* This is a team that knows how to play fast… The Wizards played at the fastest pace in basketball this past season. They averaged 104.7 possessions per game, which was the most of any team in the league. They took just 8.8 seconds to shoot the ball after a defensive rebound, per Inpredictable, which was the quickest in the NBA. Westbrook obviously played a huge role in the pace and so, too, did former head coach Scott Brooks. But new coach Wes Unseld Jr. has said the overall concepts of the offense will “stay the same” and Washington will continue to play with pace.

* Their young guys are only getting better… There will be some legitimate improvements on the floor due to the natural growth of players like Deni Avdija and Rui Hachimura. Both have shown some excellent flashes while on the floor for Washington. Unseld, meanwhile, is credited for a lot of the player development for players like Nikola Jokic and Jamal Murray during his time as an assistant coach with the Denver Nuggets. Even though Avdija and Hachimura are still both very young, if they take a step forward earlier than expected and have breakout campaigns, Washington will be in a great place next year.


Bradley Beal, Washington Wizards

* Washington has the constant threat of rebuilding… At any given moment, Beal could decide that he has had enough of being on a subpar team. While he has insisted that he is with the Wizards for the foreseeable future, there is the looming potential that some more losses could ware on him enough that he demands a trade. This isn’t a superteam and as he looks around the league and sees teams like the Brooklyn Nets and Los Angeles Lakers, he may want to form his own version somewhere else. That has to weigh on the shoulders of everyone associated with this team.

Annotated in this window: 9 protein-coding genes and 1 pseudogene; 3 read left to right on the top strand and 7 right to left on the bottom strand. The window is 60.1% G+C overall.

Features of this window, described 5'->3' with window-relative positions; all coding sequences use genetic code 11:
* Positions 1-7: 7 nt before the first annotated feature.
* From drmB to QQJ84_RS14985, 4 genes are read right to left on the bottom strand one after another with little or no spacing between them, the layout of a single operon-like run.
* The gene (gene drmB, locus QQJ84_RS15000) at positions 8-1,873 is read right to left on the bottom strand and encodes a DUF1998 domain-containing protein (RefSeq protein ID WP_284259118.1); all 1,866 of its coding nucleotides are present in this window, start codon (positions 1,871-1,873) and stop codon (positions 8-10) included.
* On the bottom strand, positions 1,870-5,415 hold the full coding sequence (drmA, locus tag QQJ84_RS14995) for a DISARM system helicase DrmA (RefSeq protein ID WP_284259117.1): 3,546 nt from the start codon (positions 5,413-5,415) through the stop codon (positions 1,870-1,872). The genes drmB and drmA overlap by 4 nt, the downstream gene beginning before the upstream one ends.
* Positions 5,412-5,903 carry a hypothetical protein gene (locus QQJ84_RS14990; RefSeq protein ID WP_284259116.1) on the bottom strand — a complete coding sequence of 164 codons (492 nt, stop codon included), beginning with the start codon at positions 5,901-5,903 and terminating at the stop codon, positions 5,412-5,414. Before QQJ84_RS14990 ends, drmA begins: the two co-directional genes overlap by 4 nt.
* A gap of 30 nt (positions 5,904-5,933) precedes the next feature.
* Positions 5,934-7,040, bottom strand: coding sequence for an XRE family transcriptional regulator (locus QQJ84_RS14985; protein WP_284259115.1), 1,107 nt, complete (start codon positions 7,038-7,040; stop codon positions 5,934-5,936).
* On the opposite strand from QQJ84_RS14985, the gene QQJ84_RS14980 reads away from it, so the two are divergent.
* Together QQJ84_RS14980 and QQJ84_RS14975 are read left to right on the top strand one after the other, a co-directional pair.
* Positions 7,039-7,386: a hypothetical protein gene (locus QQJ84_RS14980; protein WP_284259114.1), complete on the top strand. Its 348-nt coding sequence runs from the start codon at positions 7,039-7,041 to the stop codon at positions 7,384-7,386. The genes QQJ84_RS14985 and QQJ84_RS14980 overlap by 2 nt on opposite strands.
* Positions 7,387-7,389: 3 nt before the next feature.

* There is a lot of uncertainty due to injury… The Wizards made a huge splash by signing Dinwiddie from the Brooklyn Nets. The guard, however, missed all but just three games last season due to a partially torn ACL in his right knee. Thomas Bryant, who could be a key contributor if healthy, is also coming off a torn ACL and isn’t expected to be ready for the start of the season. Avdija suffered a fractured ankle that forced him out near the end of the season as well. The sharpshooting Davis Bertans missed significant time due to a calf injury, too. As a group, Washington might not be fully ready for game action.

* They still need improvement on the perimeter… The Wizards averaged just 0.96 points per possession on jump shots when playing in their half-court offense, per Synergy, which ranked as the third-worst mark in the league. They scored just 26.7 points per game when shooting off the catch, via Second Spectrum, which was the second-worst in the NBA. Westbrook’s shooting woes burdened them and he is no longer a part of their team. But even Dinwiddie, who is shooting just 31.8 percent from beyond the arc in his career, may not be much of an improvement while replacing him. They will need Caldwell-Pope, Kuzma and Corey Kispert to step up as three-point threats.